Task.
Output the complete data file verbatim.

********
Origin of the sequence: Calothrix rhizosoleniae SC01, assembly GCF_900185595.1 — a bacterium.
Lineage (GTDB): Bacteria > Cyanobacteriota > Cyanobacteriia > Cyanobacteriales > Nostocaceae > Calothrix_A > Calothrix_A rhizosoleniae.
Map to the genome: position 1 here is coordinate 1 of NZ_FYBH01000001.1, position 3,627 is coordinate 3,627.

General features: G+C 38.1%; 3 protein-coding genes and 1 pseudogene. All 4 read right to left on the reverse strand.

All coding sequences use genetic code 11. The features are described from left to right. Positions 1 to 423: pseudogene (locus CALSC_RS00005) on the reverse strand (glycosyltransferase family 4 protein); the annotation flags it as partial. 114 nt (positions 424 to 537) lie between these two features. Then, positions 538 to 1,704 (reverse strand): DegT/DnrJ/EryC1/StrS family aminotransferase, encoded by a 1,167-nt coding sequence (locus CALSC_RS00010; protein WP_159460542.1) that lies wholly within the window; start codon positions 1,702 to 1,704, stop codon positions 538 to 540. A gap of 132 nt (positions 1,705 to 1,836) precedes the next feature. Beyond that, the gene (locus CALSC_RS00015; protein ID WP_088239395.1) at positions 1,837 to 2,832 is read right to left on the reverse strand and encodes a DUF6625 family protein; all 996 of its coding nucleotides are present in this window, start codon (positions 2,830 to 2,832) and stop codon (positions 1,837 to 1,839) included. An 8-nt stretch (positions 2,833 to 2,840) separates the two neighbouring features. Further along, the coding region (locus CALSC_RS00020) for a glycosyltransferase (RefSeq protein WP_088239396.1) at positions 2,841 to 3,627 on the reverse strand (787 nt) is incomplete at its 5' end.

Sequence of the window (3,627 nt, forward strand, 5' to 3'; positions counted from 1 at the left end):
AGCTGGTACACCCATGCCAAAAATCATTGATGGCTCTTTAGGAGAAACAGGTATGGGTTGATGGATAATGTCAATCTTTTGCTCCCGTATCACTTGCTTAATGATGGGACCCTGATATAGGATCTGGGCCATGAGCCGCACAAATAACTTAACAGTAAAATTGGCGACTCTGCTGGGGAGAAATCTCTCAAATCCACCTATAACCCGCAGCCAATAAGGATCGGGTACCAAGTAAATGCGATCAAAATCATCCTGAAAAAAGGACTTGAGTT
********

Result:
Origin of the sequence: Calothrix rhizosoleniae SC01, assembly GCF_900185595.1 — a bacterium.
Lineage (GTDB): Bacteria > Cyanobacteriota > Cyanobacteriia > Cyanobacteriales > Nostocaceae > Calothrix_A > Calothrix_A rhizosoleniae.
Map to the genome: position 1 here is coordinate 1 of NZ_FYBH01000001.1, position 3,627 is coordinate 3,627.

General features: G+C 38.1%; 3 protein-coding genes and 1 pseudogene. All 4 read right to left on the reverse strand.

All coding sequences use genetic code 11. The features are described from left to right. Positions 1 to 423: pseudogene (locus CALSC_RS00005) on the reverse strand (glycosyltransferase family 4 protein); the annotation flags it as partial. 114 nt (positions 424 to 537) lie between these two features. Then, positions 538 to 1,704 (reverse strand): DegT/DnrJ/EryC1/StrS family aminotransferase, encoded by a 1,167-nt coding sequence (locus CALSC_RS00010; protein WP_159460542.1) that lies wholly within the window; start codon positions 1,702 to 1,704, stop codon positions 538 to 540. A gap of 132 nt (positions 1,705 to 1,836) precedes the next feature. Beyond that, the gene (locus CALSC_RS00015; protein ID WP_088239395.1) at positions 1,837 to 2,832 is read right to left on the reverse strand and encodes a DUF6625 family protein; all 996 of its coding nucleotides are present in this window, start codon (positions 2,830 to 2,832) and stop codon (positions 1,837 to 1,839) included. An 8-nt stretch (positions 2,833 to 2,840) separates the two neighbouring features. Further along, the coding region (locus CALSC_RS00020) for a glycosyltransferase (RefSeq protein WP_088239396.1) at positions 2,841 to 3,627 on the reverse strand (787 nt) is incomplete at its 5' end.

Sequence of the window (3,627 nt, forward strand, 5' to 3'; positions counted from 1 at the left end):
AGCTGGTACACCCATGCCAAAAATCATTGATGGCTCTTTAGGAGAAACAGGTATGGGTTGATGGATAATGTCAATCTTTTGCTCCCGTATCACTTGCTTAATGATGGGACCCTGATATAGGATCTGGGCCATGAGCCGCACAAATAACTTAACAGTAAAATTGGCGACTCTGCTGGGGAGAAATCTCTCAAATCCACCTATAACCCGCAGCCAATAAGGATCGGGTACCAAGTAAATGCGATCAAAATCATCCTGAAAAAAGGACTTGAGTT